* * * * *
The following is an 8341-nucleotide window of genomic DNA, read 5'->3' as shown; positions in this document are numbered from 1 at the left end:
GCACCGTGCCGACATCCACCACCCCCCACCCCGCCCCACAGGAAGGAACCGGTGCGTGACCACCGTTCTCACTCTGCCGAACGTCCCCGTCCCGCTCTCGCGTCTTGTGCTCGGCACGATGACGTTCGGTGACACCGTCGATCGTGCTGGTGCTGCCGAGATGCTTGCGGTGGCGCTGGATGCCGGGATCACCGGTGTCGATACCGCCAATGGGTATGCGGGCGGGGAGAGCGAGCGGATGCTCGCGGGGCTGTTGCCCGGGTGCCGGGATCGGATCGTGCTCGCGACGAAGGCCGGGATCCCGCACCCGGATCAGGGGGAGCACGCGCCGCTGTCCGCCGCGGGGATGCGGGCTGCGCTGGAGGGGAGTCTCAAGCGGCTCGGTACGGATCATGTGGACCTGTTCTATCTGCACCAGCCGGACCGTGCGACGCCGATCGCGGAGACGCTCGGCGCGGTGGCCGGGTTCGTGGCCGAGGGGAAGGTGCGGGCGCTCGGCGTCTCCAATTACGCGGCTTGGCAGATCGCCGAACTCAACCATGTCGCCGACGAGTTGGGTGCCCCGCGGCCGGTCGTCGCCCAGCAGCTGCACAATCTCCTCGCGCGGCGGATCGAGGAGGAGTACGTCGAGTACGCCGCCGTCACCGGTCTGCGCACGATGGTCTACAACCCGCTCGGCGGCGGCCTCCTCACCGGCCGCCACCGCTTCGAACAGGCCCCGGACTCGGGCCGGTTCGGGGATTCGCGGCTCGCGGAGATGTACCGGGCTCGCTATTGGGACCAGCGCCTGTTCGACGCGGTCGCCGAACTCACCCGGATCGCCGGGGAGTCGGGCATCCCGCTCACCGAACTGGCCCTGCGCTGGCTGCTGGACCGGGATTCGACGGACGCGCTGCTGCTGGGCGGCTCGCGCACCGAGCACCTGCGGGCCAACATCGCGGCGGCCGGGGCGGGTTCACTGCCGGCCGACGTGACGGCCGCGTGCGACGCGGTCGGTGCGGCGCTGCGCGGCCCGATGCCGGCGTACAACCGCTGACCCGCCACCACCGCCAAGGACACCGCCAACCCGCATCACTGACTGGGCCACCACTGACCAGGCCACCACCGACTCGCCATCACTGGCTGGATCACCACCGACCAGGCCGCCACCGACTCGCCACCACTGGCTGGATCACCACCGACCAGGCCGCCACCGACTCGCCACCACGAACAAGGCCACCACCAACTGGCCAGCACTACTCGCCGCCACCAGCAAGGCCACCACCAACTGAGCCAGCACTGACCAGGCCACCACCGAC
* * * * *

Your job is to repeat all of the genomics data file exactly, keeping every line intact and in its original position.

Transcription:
The following is an 8341-nucleotide window of genomic DNA, read 5'->3' as shown; positions in this document are numbered from 1 at the left end:
GCACCGTGCCGACATCCACCACCCCCCACCCCGCCCCACAGGAAGGAACCGGTGCGTGACCACCGTTCTCACTCTGCCGAACGTCCCCGTCCCGCTCTCGCGTCTTGTGCTCGGCACGATGACGTTCGGTGACACCGTCGATCGTGCTGGTGCTGCCGAGATGCTTGCGGTGGCGCTGGATGCCGGGATCACCGGTGTCGATACCGCCAATGGGTATGCGGGCGGGGAGAGCGAGCGGATGCTCGCGGGGCTGTTGCCCGGGTGCCGGGATCGGATCGTGCTCGCGACGAAGGCCGGGATCCCGCACCCGGATCAGGGGGAGCACGCGCCGCTGTCCGCCGCGGGGATGCGGGCTGCGCTGGAGGGGAGTCTCAAGCGGCTCGGTACGGATCATGTGGACCTGTTCTATCTGCACCAGCCGGACCGTGCGACGCCGATCGCGGAGACGCTCGGCGCGGTGGCCGGGTTCGTGGCCGAGGGGAAGGTGCGGGCGCTCGGCGTCTCCAATTACGCGGCTTGGCAGATCGCCGAACTCAACCATGTCGCCGACGAGTTGGGTGCCCCGCGGCCGGTCGTCGCCCAGCAGCTGCACAATCTCCTCGCGCGGCGGATCGAGGAGGAGTACGTCGAGTACGCCGCCGTCACCGGTCTGCGCACGATGGTCTACAACCCGCTCGGCGGCGGCCTCCTCACCGGCCGCCACCGCTTCGAACAGGCCCCGGACTCGGGCCGGTTCGGGGATTCGCGGCTCGCGGAGATGTACCGGGCTCGCTATTGGGACCAGCGCCTGTTCGACGCGGTCGCCGAACTCACCCGGATCGCCGGGGAGTCGGGCATCCCGCTCACCGAACTGGCCCTGCGCTGGCTGCTGGACCGGGATTCGACGGACGCGCTGCTGCTGGGCGGCTCGCGCACCGAGCACCTGCGGGCCAACATCGCGGCGGCCGGGGCGGGTTCACTGCCGGCCGACGTGACGGCCGCGTGCGACGCGGTCGGTGCGGCGCTGCGCGGCCCGATGCCGGCGTACAACCGCTGACCCGCCACCACCGCCAAGGACACCGCCAACCCGCATCACTGACTGGGCCACCACTGACCAGGCCACCACCGACTCGCCATCACTGGCTGGATCACCACCGACCAGGCCGCCACCGACTCGCCACCACTGGCTGGATCACCACCGACCAGGCCGCCACCGACTCGCCACCACGAACAAGGCCACCACCAACTGGCCAGCACTACTCGCCGCCACCAGCAAGGCCACCACCAACTGAGCCAGCACTGACCAGGCCACCACCGAC